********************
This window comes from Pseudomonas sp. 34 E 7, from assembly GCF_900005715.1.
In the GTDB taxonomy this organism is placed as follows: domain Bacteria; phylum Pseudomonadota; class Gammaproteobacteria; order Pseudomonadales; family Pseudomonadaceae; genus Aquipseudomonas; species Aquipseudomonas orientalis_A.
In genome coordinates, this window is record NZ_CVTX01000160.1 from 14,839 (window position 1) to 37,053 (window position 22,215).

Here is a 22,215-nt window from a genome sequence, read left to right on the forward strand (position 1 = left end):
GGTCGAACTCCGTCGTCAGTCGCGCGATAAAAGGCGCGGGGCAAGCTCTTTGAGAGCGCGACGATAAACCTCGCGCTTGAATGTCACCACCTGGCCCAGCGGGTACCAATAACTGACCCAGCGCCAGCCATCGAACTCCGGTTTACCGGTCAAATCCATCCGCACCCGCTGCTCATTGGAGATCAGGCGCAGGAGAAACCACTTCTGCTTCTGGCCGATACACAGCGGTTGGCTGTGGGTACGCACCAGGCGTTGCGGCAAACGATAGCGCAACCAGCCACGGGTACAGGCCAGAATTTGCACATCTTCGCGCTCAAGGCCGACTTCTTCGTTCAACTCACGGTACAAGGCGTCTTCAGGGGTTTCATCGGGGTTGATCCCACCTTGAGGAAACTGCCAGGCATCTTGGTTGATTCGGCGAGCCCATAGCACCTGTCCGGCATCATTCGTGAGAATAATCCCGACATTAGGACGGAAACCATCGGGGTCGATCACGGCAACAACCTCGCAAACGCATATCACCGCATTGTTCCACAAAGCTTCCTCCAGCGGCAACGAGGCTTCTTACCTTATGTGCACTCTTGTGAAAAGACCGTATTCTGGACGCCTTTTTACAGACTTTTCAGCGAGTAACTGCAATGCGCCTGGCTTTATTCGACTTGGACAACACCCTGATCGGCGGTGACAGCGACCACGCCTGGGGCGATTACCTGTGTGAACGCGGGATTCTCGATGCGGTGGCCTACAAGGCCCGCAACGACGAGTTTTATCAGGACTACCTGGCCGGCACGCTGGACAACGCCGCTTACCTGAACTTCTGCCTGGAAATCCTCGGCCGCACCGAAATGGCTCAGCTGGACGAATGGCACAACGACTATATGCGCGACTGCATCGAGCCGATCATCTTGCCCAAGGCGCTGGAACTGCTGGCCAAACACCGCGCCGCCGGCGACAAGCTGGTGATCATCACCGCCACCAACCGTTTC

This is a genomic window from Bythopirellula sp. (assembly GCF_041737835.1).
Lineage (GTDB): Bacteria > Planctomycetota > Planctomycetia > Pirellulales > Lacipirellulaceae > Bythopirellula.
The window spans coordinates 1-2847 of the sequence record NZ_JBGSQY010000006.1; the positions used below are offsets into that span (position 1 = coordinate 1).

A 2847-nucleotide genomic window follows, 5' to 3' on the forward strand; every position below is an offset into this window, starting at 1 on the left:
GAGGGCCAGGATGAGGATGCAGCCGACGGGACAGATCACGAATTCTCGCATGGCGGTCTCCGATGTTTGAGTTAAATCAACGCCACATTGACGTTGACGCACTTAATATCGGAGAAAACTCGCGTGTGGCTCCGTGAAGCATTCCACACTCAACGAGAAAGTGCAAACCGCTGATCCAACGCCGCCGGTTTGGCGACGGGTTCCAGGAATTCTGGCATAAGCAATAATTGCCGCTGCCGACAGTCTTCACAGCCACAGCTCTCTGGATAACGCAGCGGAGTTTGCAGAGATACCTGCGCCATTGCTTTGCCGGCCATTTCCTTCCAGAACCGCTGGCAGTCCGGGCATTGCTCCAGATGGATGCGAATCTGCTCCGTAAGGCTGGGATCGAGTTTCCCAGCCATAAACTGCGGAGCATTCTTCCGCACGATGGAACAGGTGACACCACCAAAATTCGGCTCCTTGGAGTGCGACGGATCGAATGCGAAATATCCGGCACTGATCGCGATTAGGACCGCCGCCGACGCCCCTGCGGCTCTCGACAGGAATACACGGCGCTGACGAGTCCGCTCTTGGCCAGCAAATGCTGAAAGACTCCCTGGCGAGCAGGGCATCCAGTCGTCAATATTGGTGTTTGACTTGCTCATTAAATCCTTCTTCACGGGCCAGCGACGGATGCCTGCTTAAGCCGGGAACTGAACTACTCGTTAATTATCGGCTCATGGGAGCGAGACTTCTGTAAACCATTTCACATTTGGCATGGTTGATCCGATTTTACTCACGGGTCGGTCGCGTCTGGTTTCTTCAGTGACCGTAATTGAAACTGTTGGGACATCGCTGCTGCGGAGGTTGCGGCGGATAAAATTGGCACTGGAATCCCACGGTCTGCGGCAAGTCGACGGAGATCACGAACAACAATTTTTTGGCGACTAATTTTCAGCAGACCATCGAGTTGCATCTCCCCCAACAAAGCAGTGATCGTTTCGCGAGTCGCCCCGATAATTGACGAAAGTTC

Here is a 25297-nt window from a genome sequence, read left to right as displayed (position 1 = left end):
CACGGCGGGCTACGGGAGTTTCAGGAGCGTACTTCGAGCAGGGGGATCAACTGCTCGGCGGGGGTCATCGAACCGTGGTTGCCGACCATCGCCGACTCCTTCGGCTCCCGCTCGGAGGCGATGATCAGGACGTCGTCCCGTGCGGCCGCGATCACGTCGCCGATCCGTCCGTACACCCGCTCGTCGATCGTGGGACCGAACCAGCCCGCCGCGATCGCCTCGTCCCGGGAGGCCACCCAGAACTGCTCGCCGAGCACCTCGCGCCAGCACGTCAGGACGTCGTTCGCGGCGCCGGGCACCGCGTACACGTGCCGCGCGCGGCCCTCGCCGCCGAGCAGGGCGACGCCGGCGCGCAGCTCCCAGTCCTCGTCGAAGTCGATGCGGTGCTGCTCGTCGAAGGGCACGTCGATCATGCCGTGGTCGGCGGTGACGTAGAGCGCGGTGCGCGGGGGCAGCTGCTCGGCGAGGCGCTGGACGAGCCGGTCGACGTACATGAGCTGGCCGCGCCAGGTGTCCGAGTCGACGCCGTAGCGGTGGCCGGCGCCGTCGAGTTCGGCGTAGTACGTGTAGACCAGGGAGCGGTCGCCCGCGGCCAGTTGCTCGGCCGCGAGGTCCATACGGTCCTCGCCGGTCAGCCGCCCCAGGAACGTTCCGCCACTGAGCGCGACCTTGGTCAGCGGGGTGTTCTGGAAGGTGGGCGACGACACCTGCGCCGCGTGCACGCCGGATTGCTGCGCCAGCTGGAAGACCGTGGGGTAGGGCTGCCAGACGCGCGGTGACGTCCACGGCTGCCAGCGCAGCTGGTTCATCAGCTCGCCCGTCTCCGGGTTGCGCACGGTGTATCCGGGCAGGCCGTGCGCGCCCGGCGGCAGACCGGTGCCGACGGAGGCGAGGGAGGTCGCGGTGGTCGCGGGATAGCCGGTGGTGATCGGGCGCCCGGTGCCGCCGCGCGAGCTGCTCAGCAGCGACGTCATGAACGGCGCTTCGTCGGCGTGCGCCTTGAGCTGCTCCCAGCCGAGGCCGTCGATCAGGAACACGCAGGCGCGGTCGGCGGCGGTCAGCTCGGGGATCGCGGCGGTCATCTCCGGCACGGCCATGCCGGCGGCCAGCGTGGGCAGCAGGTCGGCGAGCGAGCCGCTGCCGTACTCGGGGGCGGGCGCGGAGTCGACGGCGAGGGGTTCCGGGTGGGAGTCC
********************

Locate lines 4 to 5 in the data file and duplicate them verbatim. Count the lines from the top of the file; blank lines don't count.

Here is a 22,215-nt window from a genome sequence, read left to right on the forward strand (position 1 = left end):
GGTCGAACTCCGTCGTCAGTCGCGCGATAAAAGGCGCGGGGCAAGCTCTTTGAGAGCGCGACGATAAACCTCGCGCTTGAATGTCACCACCTGGCCCAGCGGGTACCAATAACTGACCCAGCGCCAGCCATCGAACTCCGGTTTACCGGTCAAATCCATCCGCACCCGCTGCTCATTGGAGATCAGGCGCAGGAGAAACCACTTCTGCTTCTGGCCGATACACAGCGGTTGGCTGTGGGTACGCACCAGGCGTTGCGGCAAACGATAGCGCAACCAGCCACGGGTACAGGCCAGAATTTGCACATCTTCGCGCTCAAGGCCGACTTCTTCGTTCAACTCACGGTACAAGGCGTCTTCAGGGGTTTCATCGGGGTTGATCCCACCTTGAGGAAACTGCCAGGCATCTTGGTTGATTCGGCGAGCCCATAGCACCTGTCCGGCATCATTCGTGAGAATAATCCCGACATTAGGACGGAAACCATCGGGGTCGATCACGGCAACAACCTCGCAAACGCATATCACCGCATTGTTCCACAAAGCTTCCTCCAGCGGCAACGAGGCTTCTTACCTTATGTGCACTCTTGTGAAAAGACCGTATTCTGGACGCCTTTTTACAGACTTTTCAGCGAGTAACTGCAATGCGCCTGGCTTTATTCGACTTGGACAACACCCTGATCGGCGGTGACAGCGACCACGCCTGGGGCGATTACCTGTGTGAACGCGGGATTCTCGATGCGGTGGCCTACAAGGCCCGCAACGACGAGTTTTATCAGGACTACCTGGCCGGCACGCTGGACAACGCCGCTTACCTGAACTTCTGCCTGGAAATCCTCGGCCGCACCGAAATGGCTCAGCTGGACGAATGGCACAACGACTATATGCGCGACTGCATCGAGCCGATCATCTTGCCCAAGGCGCTGGAACTGCTGGCCAAACACCGCGCCGCCGGCGACAAGCTGGTGATCATCACCGCCACCAACCGTTTC